• Behavior modification, working with a Dog Behaviorist such as Phoenix Dog Training for long term desensitization training of dogs fireworks anxiety

Phoenix Dog Training can help you to rehabilitate your dog from fear, anxiety, and phobias.  Phoenix Dog Training can do an in-depth evaluation and assessment to recommend anxiety medication if appropriate.  We also work with Veterinarians who specialize in behavior medicine for dogs with severe anxiety, and phobias.  For a long term rehabilitation of your Dogs Fireworks Anxiety Phoenix Dog Training has a customized 8 week behavior modification program for sound and noise, as well as fireworks phobias in dogs.

Call now and speak with a Professional Dog Behaviorist about your Dogs Fireworks, and Anxiety. 602-769-1411

 


Keri Grunert
Keri Grunert
05:11 18 Jan 18
Phoenix Dog Training is Phenomenal!! From the very beginning we knew we were in good hands. They worked so well with our whole family. Getting the kids involved in the training was brilliant. We would definitely recommend this company.
Tyler Thompson
Tyler Thompson
15:37 30 Nov 17
I recently called Phoenix dog training to train my out of control hyper Australian Shepherd. The training was excellent and the service was A+ all the way. I have used two trainers before that could not help with the pulling on walks when any dog came by and jumping on guests. Now "Molly" knows to go to her "Place" when the door bell rings. Walks are now enjoyable. I can even take her off leash and she stays right with me. I can not thank you enough.Tyler Thompson
Jose Rivas
Jose Rivas
21:11 25 Jul 17
My wife and I highly recommend Phoenix Dog Training. Our dog, a Labrador Retriever/German Shepard Mix, (Mr. Pickles) was trained last summer and we could not be more happy with the results. Mr. Pickles has been an excellent dog ever since his training. Everyone that comes in contact with our dog is amazed by his obedience and uncanny maturity even though he is not even three years old. He has acted perfectly on an international flight in-cabin, in the grocery store, restaurants and practically any situation one can imagine. My wife and I have Phoenix Dog Training to thank for training our dog to be the most well behaved dog we have ever seen or met. Phoenix Dog Training understands dog behavior and knows how to train a dog to meet the needs of their owners. Phoenix Dog Training utilizes empathetic, efficient, and effective methodologies in training dogs and we give them an emphatic recommendation!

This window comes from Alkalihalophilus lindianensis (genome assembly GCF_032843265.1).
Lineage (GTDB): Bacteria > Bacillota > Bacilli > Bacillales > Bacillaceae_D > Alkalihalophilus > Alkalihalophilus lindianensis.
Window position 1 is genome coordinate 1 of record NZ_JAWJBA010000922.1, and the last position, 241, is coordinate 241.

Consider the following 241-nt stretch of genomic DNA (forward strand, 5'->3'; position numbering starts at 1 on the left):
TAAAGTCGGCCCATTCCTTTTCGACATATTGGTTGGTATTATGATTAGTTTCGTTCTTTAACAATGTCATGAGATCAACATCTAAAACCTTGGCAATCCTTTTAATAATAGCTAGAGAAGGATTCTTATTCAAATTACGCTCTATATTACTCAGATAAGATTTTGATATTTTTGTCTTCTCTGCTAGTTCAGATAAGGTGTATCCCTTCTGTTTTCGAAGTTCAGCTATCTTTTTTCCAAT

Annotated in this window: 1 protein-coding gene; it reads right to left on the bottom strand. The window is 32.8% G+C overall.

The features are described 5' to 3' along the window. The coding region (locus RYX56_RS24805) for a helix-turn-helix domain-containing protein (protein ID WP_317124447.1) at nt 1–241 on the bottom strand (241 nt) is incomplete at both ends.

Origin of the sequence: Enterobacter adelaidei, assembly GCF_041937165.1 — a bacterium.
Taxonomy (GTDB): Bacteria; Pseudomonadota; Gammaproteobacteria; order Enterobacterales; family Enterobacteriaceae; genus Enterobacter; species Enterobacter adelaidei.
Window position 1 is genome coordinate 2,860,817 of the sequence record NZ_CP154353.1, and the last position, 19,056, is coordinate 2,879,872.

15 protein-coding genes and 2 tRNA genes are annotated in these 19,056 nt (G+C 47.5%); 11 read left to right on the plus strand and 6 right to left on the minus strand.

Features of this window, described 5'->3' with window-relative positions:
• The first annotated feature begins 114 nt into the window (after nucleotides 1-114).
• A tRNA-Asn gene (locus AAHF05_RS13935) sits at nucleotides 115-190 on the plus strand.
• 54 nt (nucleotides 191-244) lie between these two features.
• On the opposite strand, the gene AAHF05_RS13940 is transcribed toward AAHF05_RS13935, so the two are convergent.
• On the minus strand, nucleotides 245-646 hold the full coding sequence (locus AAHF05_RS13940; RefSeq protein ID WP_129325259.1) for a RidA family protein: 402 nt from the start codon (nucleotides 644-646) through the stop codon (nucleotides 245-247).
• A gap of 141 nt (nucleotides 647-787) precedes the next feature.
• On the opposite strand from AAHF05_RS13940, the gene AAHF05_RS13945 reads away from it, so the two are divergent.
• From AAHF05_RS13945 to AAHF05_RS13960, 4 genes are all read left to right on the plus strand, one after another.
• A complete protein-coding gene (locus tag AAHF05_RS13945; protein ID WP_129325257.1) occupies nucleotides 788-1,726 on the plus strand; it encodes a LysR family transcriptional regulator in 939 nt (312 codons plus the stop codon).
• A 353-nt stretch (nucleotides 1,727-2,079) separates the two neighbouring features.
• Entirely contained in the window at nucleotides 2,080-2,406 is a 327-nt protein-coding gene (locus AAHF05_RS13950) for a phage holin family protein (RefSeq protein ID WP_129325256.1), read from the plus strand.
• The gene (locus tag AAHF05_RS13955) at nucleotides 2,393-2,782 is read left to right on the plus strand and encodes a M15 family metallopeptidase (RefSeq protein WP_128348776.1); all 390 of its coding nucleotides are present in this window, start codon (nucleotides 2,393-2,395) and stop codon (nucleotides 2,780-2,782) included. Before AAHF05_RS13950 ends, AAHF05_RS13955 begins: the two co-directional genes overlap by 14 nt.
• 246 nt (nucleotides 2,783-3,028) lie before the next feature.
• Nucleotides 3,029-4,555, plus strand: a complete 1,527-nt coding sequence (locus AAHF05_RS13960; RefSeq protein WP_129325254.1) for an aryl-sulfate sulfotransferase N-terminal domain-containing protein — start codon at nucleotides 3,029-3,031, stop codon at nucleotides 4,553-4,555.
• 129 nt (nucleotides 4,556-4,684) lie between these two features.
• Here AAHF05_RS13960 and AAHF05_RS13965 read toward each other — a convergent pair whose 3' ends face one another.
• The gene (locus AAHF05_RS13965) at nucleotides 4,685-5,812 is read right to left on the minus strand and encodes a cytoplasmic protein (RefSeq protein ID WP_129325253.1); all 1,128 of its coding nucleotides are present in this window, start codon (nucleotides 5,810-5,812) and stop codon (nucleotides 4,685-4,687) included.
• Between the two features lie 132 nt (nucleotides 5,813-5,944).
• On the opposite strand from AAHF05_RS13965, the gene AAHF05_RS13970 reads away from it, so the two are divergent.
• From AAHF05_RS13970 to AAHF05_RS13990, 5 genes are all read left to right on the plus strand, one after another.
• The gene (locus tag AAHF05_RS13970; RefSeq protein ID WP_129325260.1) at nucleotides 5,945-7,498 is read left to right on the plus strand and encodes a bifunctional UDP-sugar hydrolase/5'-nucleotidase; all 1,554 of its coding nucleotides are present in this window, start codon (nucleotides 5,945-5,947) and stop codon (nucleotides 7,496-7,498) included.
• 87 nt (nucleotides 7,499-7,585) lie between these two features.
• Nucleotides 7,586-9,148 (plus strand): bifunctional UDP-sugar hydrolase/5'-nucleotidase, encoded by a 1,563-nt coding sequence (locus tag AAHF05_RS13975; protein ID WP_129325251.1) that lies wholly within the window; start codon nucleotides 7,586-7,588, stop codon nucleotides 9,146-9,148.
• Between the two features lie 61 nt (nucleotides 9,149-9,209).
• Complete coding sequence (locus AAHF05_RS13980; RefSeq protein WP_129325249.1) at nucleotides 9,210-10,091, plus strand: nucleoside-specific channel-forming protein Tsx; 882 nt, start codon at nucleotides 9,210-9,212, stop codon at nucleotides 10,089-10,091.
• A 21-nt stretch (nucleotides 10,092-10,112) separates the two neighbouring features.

Charles F Frost
Charles F Frost
20:30 21 Sep 17
I was referred to Phoenix Dog Training by our Veterinarian because of our Boxer Max, and his aggression.Phoenix Dog Training and their Harvard schooled Animal Behaviorist did an incredible job helping myself and my family bring Max under control. We realize we will need to manage Max's behavior for as long as he is with us, but now we have the skills and the tools to keep Max and everyone happy and safe. Thank you for all the great training help and support with our dog Max.
The German Star Lord
The German Star Lord
06:53 20 Sep 17
I have always trained all of my dogs myself. I have never had a dog I could not train. My current dog Jasper is the exception. I truly thought my dog had a mental problem. Thanks to Phoenix Dog Training I no longer think Jasper is mental. Jasper just needed his owner trained. I would recommend Phoenix Dog Training to anyone needing professional dog training.
B B
B B
03:45 17 Sep 17